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How an investment strategy can help you write better copy

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It’s called core and satellite.

I stumbled on the concept as I’m writing copy for a client in the financial services / platforms industry and I think it can be a powerful way to write copy too.

Core-satellite investing is a popular investment strategy that combines two different approaches to investing:

  • The core part of the strategy involves investing in a diversified portfolio of assets that are expected to provide stable returns over the long term.
  • The satellite part involves investing in higher-risk, higher-reward opportunities that complement the core investments.

The core investments provide stability and diversification, while the satellite offer potential for higher returns.

It’s a great way to manage risk.

And I believe writing copy is risky. Even when you do all the research.

What we’re doing when we write conversion copy is making informed decisions. But we’re never 100% in control of what can happen after that.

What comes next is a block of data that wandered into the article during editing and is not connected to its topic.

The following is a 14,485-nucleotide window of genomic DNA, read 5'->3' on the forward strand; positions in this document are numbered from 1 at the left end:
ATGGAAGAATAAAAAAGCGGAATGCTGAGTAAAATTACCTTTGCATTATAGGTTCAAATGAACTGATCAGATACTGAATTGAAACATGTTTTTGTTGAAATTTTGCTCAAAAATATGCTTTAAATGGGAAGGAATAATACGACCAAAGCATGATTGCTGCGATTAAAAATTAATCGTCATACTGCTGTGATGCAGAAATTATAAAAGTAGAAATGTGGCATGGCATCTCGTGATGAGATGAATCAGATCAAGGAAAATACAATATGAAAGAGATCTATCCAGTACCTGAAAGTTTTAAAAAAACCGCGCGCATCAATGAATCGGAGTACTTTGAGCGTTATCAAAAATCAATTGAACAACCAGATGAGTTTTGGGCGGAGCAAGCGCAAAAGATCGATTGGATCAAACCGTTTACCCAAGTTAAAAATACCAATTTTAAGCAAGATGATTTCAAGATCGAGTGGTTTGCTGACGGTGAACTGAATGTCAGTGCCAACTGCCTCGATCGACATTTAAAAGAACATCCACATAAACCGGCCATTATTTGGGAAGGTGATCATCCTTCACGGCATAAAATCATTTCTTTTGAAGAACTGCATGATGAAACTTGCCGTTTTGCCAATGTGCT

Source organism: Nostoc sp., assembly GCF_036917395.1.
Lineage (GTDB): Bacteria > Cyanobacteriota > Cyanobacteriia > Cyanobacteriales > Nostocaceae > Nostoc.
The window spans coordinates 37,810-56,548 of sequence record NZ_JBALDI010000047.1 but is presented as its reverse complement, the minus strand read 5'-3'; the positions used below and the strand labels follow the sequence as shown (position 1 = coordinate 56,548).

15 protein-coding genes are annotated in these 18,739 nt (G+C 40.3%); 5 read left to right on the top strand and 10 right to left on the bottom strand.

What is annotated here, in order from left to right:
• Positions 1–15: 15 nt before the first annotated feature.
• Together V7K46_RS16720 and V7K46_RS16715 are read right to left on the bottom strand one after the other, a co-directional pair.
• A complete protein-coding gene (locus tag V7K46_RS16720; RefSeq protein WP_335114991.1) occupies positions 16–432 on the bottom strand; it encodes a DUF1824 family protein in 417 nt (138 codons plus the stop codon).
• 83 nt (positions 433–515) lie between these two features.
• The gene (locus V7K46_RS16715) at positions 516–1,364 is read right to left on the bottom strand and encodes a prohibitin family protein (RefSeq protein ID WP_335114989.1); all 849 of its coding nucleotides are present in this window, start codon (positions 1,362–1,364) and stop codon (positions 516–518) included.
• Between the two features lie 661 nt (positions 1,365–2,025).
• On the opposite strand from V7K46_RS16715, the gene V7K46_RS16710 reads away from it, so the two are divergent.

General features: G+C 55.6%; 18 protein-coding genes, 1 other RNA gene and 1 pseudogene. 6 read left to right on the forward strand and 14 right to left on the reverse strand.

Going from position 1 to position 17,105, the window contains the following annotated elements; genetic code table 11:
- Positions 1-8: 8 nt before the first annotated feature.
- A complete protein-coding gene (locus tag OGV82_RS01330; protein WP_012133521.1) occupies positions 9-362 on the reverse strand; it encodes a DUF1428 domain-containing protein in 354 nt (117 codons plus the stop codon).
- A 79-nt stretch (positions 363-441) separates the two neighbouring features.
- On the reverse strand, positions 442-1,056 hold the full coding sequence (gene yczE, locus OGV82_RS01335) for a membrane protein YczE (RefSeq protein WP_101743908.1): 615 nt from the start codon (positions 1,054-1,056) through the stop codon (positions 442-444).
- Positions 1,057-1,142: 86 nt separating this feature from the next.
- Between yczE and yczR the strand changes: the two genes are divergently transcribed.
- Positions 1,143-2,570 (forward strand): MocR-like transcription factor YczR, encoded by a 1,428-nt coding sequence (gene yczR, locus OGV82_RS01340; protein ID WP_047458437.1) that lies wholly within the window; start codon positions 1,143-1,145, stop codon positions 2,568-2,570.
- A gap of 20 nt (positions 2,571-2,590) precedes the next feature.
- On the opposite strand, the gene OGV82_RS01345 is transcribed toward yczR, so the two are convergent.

Market changes, a new competitor pops up, recessions, bad luck etc.

So one way to mitigate this risk can be to adopt the core-satellite strategy to your copy.

In other words, follow your research and stick with the fundamentals of psychology and decision-making for the the most part…

But also be a bit bolder and try new things.

70%-80% of your copy should be conservative and address the pain points, objections, fears and desires of your audience.

The remaining could “risk” being a bit more out there.

Vary your voice, vocabulary and tone…

Say things “louder”…

Address pains and desires that a minority of people mentioned…

Shock readers when they least expect it…

Stray from the path a bit more.

The satellites you deploy will jolt your readers and keep them engaged.

Or, worst case filter them out, which is still good.

Quote and reflection of the day:

“There was that lesson again, which I would strive to remember always and in all situations: Don’t be cocky. Don’t make assumptions going into a challenge—ever. No matter what you know, or think you know, put your ego in check, and keep your eyes open to what you can learn.”

  • Brandon Webb, John David Mann, The Red Circle

Confidence requires you to balance knowing what you know and what you don’t know. Drifting far away into either means you’re getting cocky or insecure. Keep an open mind and check in with yourself to be present at the intersection of the two.

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